Spanish banks recorded aggregate attributed losses of 11.531 billion euros in the first half of 2020. This came in the wake of an effort in terms of provisions and write-offs to the tune of 26.518 billion euros. Preparation for the economic impact of the Covid-19 pandemic was behind this effort, according to the Spanish Banking Association (AEB).
The banks’ gross margin fell by 5.9% in the first half of the year. This was due to the reduction in the net interest margin and, to a lesser extent, in net income from commissions, despite higher profits from financial operations.
Furthermore, operating expenses dropped by 7.3% year-on-year, leading to an efficiency ratio of 48.8%, 70 basis points more than a year earlier.
All of this meant that the net margin (a figure which does not include provisions) exceeded 20 billion euros in the first six months of the year, 4.5% less than a year earlier.
The Spanish Banking Association confirmed that the high volume of provisions and write-offs of intangible assets made by the banks to weather the coronavirus was 17 billion euros more than in the previous year. This led to an overall negative result of 11.531 billion euros up to June.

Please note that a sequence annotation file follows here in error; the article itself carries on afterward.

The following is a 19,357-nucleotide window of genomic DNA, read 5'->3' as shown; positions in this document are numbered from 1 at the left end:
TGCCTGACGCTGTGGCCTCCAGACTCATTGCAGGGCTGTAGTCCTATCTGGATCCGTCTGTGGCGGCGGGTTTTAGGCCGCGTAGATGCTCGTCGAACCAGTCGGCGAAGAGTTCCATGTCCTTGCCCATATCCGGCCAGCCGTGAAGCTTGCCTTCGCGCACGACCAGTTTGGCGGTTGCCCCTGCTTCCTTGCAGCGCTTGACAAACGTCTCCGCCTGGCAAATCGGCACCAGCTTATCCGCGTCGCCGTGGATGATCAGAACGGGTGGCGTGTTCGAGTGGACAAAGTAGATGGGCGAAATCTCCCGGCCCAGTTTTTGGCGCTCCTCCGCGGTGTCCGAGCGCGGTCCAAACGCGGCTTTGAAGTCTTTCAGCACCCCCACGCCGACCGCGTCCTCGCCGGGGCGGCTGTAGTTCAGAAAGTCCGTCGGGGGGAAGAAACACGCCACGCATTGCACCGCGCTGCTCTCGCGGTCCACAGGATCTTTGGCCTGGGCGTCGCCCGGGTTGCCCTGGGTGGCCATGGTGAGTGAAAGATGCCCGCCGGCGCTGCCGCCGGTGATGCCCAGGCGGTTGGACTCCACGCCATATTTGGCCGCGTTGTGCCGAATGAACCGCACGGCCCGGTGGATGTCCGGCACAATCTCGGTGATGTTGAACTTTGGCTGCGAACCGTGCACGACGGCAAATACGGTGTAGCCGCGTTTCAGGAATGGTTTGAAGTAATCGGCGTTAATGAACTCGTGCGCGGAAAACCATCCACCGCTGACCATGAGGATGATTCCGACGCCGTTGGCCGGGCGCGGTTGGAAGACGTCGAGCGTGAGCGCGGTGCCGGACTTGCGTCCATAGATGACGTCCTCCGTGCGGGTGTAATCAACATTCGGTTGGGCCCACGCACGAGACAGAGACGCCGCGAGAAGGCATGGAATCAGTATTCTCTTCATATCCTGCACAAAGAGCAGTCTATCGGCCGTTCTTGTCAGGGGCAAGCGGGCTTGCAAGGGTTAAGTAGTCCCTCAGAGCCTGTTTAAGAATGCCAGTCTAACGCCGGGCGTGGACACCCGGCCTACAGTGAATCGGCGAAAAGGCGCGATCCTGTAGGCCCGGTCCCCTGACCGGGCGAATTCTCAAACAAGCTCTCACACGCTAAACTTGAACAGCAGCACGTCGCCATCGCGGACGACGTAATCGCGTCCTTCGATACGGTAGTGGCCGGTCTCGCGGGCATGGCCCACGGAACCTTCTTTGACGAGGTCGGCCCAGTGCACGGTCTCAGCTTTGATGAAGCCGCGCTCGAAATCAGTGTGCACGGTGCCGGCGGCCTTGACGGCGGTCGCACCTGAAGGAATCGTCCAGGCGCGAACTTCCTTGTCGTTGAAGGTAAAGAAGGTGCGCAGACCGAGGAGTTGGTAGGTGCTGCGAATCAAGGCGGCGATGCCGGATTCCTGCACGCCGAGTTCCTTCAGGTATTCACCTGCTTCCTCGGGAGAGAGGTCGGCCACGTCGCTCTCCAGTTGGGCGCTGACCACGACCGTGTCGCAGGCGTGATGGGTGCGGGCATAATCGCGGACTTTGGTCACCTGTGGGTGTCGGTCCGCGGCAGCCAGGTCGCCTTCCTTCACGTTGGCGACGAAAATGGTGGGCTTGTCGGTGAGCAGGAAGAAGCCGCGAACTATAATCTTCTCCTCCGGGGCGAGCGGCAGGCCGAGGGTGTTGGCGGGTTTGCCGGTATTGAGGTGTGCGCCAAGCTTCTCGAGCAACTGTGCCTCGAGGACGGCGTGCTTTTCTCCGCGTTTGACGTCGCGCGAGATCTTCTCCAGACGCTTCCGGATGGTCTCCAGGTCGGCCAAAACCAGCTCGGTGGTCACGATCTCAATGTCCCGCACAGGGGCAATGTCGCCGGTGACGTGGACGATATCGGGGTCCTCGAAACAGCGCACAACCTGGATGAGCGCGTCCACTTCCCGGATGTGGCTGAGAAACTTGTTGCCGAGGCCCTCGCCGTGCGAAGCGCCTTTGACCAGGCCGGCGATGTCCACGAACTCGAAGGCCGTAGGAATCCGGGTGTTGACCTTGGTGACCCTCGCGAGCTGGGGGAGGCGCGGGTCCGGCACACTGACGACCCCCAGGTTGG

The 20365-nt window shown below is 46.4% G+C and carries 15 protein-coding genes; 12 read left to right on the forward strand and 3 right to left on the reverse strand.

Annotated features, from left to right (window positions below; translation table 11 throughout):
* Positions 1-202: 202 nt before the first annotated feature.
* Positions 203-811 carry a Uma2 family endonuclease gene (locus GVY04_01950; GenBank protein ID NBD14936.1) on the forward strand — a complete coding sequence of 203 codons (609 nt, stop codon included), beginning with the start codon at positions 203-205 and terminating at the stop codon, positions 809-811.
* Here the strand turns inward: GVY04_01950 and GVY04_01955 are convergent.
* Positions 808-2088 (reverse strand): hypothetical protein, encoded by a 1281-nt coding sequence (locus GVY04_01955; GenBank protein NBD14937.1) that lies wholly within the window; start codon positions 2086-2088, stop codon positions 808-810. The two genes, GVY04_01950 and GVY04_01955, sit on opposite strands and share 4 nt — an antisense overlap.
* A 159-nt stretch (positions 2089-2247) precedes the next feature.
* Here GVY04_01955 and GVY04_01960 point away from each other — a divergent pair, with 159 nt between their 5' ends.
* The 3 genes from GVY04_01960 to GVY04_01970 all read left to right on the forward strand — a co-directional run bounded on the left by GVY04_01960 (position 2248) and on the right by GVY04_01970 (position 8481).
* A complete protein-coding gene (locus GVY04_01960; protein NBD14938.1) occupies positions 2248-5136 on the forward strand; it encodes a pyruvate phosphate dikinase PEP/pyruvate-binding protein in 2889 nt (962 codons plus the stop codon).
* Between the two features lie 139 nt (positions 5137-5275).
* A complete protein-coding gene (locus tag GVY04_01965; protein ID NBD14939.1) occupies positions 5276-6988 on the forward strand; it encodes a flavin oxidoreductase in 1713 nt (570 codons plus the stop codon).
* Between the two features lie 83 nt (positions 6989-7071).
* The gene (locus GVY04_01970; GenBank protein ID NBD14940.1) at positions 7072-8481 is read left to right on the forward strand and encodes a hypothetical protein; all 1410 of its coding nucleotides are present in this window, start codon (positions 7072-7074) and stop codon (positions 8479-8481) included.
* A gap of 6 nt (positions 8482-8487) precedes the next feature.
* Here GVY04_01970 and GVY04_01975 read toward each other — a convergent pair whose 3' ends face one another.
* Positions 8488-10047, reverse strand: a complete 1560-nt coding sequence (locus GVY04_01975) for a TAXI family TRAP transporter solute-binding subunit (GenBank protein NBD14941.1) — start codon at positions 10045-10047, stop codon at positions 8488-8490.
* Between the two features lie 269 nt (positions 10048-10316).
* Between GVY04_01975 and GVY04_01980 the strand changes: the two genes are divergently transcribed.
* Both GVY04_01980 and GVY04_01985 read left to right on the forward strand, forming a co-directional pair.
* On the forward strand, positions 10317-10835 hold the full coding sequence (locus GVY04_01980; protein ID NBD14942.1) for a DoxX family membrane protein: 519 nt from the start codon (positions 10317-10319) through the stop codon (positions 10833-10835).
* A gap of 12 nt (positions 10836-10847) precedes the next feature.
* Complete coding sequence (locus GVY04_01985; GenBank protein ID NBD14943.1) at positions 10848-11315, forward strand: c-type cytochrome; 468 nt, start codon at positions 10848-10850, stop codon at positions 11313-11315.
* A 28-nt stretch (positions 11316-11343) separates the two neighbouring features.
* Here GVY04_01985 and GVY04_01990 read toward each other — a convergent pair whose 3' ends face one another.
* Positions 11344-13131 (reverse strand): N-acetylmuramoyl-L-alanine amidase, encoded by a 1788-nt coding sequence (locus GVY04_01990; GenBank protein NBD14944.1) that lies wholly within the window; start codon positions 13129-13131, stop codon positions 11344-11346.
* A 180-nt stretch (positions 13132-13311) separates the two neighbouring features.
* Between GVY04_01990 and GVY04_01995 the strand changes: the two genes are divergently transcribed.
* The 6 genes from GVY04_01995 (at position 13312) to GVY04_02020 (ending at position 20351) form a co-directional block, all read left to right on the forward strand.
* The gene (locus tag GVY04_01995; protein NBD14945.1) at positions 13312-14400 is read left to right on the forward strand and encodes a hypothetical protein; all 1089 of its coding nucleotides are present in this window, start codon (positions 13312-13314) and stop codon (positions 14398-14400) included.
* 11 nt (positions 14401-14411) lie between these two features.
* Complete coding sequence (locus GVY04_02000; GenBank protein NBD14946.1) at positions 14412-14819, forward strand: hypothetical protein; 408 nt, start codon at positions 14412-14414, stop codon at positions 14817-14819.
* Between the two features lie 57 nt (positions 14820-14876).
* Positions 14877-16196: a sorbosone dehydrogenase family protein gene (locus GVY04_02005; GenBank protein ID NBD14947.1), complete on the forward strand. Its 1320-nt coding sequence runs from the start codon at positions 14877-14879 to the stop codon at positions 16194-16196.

Record loans and deposits
The consolidated balance sheet of Spanish banks exceeded 2.75 trillion euros for the first time. This was a year-on-year increase of 5.3%, reflecting the growth of credit and deposit balances to record levels.
On the one hand, credit granted to customers increased by 2.5%, reaching 1.6 trillion euros, while deposits climbed by 4.8%, exceeding 1.5 trillion euros. So the ratio of loans to deposits fell by two percentage points to 106%.
The default ratio also improved, falling by 0.3 percentage points to 3.6%. After the effort made in loan loss provisions, the coverage ratio rose to 74% of non-performing assets, six percentage points higher than in June 2019.
The aggregate net balance with central banks and financial intermediaries saw a reversal in trend, with a net lender position of nearly 18 billion euros, compared with a nearly 4 billion net taker position a year earlier. Net equity fell by 12% year-on-.year to 170 billion euros.
The maximum quality CET1 fully-loaded capital ratio increased to 11.7% from 11.4% a year earlier, due to the cancellation of dividends and the decrease in risk-weighted assets, the Spanish Banking Association flagged.